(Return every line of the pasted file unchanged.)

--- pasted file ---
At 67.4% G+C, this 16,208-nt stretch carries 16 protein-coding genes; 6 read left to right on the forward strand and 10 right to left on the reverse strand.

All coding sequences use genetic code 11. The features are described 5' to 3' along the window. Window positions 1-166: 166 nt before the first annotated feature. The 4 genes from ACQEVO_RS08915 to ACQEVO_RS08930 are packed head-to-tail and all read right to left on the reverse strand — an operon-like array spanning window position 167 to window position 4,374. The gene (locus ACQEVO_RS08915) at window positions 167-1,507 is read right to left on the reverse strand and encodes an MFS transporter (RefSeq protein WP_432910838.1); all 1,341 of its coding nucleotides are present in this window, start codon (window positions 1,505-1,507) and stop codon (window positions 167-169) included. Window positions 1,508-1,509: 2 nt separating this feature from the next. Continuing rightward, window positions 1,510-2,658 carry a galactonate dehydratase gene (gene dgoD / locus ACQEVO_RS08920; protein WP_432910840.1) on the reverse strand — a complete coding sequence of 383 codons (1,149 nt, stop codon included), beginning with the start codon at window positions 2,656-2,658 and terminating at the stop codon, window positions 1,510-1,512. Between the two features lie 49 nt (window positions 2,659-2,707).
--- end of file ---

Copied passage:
At 67.4% G+C, this 16,208-nt stretch carries 16 protein-coding genes; 6 read left to right on the forward strand and 10 right to left on the reverse strand.

All coding sequences use genetic code 11. The features are described 5' to 3' along the window. Window positions 1-166: 166 nt before the first annotated feature. The 4 genes from ACQEVO_RS08915 to ACQEVO_RS08930 are packed head-to-tail and all read right to left on the reverse strand — an operon-like array spanning window position 167 to window position 4,374. The gene (locus ACQEVO_RS08915) at window positions 167-1,507 is read right to left on the reverse strand and encodes an MFS transporter (RefSeq protein WP_432910838.1); all 1,341 of its coding nucleotides are present in this window, start codon (window positions 1,505-1,507) and stop codon (window positions 167-169) included. Window positions 1,508-1,509: 2 nt separating this feature from the next. Continuing rightward, window positions 1,510-2,658 carry a galactonate dehydratase gene (gene dgoD / locus ACQEVO_RS08920; protein WP_432910840.1) on the reverse strand — a complete coding sequence of 383 codons (1,149 nt, stop codon included), beginning with the start codon at window positions 2,656-2,658 and terminating at the stop codon, window positions 1,510-1,512. Between the two features lie 49 nt (window positions 2,659-2,707).